New evidence suggests that emperor penguins are not constricted to a single breeding ground, allowing them to move as their environment changes.
According to a new study that will be published in the journal Ecography, emperor penguins may be better able to adapt to the effects of climate change than previously believed. Researchers have historically worked under the belief that emperor penguins returned to their nesting grounds to breed, but satellite images have debunked this assumption. A team from the University of Minnesota found that over the course of three years, a group of penguins changed breeding grounds six times.
"Our research showing that colonies seem to appear and disappear throughout the years challenges behaviors we thought we understood about emperor penguins," said lead author Michelle LaRue at the IDEACITY conference on June 20. "If we assume that these birds come back to the same locations every year, without fail, these new colonies we see on satellite images wouldn't make any sense. These birds didn't just appear out of thin air-they had to have come from somewhere else. This suggests that emperor penguins move among colonies. That means we need to revisit how we interpret population changes and the causes of those changes."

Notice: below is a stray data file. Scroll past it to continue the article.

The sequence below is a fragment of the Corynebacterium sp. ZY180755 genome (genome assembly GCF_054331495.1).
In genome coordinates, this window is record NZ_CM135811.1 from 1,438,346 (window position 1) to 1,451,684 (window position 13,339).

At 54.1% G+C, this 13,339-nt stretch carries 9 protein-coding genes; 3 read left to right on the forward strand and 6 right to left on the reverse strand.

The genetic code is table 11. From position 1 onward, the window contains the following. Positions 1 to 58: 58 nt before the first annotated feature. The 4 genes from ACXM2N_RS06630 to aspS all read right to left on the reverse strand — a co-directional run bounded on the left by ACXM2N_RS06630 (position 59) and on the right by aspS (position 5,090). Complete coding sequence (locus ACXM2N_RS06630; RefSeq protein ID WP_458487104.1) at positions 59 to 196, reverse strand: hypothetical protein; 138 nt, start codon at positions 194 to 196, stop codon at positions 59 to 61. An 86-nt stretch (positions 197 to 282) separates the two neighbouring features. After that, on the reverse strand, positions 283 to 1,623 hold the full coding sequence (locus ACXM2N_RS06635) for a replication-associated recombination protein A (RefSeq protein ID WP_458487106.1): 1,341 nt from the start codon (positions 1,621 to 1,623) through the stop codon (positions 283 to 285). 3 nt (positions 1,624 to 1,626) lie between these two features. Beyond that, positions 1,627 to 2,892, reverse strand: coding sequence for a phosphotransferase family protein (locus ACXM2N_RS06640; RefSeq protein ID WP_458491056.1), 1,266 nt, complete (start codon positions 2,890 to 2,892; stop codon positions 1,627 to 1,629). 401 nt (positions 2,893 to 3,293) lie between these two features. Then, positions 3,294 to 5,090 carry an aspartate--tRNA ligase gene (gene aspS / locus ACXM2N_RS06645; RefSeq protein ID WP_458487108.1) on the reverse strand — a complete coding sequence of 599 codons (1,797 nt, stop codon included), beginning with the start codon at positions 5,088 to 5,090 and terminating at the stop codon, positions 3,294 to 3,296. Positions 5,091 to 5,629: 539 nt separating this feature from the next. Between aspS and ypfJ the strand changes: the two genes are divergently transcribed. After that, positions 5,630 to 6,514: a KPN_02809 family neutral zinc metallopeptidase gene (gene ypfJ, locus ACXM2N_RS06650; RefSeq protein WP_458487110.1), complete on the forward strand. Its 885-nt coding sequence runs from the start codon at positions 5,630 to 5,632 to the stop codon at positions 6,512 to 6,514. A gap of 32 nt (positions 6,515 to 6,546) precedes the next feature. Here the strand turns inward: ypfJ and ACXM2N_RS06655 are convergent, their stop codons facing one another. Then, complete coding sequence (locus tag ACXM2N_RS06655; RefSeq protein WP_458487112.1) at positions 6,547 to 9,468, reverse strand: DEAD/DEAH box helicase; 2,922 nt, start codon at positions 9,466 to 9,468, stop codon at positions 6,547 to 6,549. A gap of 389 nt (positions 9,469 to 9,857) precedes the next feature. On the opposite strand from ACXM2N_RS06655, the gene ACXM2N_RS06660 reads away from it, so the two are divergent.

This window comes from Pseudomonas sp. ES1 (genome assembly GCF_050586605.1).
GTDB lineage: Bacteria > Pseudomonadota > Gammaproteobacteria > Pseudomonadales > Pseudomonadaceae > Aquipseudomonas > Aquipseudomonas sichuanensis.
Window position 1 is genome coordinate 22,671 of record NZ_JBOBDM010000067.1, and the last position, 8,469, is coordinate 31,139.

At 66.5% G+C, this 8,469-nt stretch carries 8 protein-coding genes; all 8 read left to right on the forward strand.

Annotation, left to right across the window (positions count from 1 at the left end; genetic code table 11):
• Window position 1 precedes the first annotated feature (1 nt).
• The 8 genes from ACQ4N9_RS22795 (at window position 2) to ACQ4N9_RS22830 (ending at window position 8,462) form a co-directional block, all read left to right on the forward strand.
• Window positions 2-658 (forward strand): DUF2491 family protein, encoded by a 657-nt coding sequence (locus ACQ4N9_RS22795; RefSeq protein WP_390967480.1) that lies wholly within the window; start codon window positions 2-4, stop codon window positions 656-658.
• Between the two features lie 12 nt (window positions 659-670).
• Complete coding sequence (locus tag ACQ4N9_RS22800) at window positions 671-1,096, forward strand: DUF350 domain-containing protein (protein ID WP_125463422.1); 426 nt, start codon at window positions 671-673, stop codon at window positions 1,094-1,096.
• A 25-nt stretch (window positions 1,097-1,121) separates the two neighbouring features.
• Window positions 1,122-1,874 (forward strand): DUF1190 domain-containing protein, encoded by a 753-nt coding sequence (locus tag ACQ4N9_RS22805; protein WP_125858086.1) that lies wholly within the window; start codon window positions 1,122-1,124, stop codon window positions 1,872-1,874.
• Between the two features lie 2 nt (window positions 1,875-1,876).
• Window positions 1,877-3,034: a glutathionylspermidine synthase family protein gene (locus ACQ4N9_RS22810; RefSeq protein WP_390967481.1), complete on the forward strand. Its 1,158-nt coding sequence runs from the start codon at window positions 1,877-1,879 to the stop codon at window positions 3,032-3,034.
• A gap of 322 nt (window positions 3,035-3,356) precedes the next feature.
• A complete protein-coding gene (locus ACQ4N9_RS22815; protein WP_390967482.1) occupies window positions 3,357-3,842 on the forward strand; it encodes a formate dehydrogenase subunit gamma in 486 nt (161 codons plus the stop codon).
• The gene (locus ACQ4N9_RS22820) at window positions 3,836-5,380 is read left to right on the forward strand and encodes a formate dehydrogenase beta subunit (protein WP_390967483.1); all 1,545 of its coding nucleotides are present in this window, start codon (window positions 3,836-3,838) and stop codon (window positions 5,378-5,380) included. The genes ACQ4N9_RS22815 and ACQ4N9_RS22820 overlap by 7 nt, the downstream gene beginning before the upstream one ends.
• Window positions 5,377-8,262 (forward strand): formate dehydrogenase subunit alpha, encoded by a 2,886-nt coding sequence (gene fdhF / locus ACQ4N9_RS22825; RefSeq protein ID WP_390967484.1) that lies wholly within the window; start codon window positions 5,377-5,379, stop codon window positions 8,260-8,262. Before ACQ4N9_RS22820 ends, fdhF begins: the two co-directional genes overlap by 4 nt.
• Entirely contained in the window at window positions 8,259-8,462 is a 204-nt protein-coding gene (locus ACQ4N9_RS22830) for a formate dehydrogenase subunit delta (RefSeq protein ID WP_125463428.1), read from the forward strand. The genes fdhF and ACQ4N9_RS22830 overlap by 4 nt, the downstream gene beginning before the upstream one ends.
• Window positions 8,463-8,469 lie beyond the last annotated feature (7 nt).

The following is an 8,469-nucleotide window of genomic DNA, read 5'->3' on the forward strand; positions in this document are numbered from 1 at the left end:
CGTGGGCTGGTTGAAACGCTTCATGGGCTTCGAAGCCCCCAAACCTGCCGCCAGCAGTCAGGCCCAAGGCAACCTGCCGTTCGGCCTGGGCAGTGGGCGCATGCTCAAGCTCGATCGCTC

The penguin colony featured in the documentary, March of the Penguins, has been studied for more than 60 years, and the recession of sea ice over recent decades has had researchers concerned about the colony losing its breeding ground.
"If we want to accurately conserve the species, we really need to know the basics," said LaRue." "We've just learned something unexpected, and we should rethink how we interpret colony fluctuations."
Score one for nature.
Source: The University of Minnesota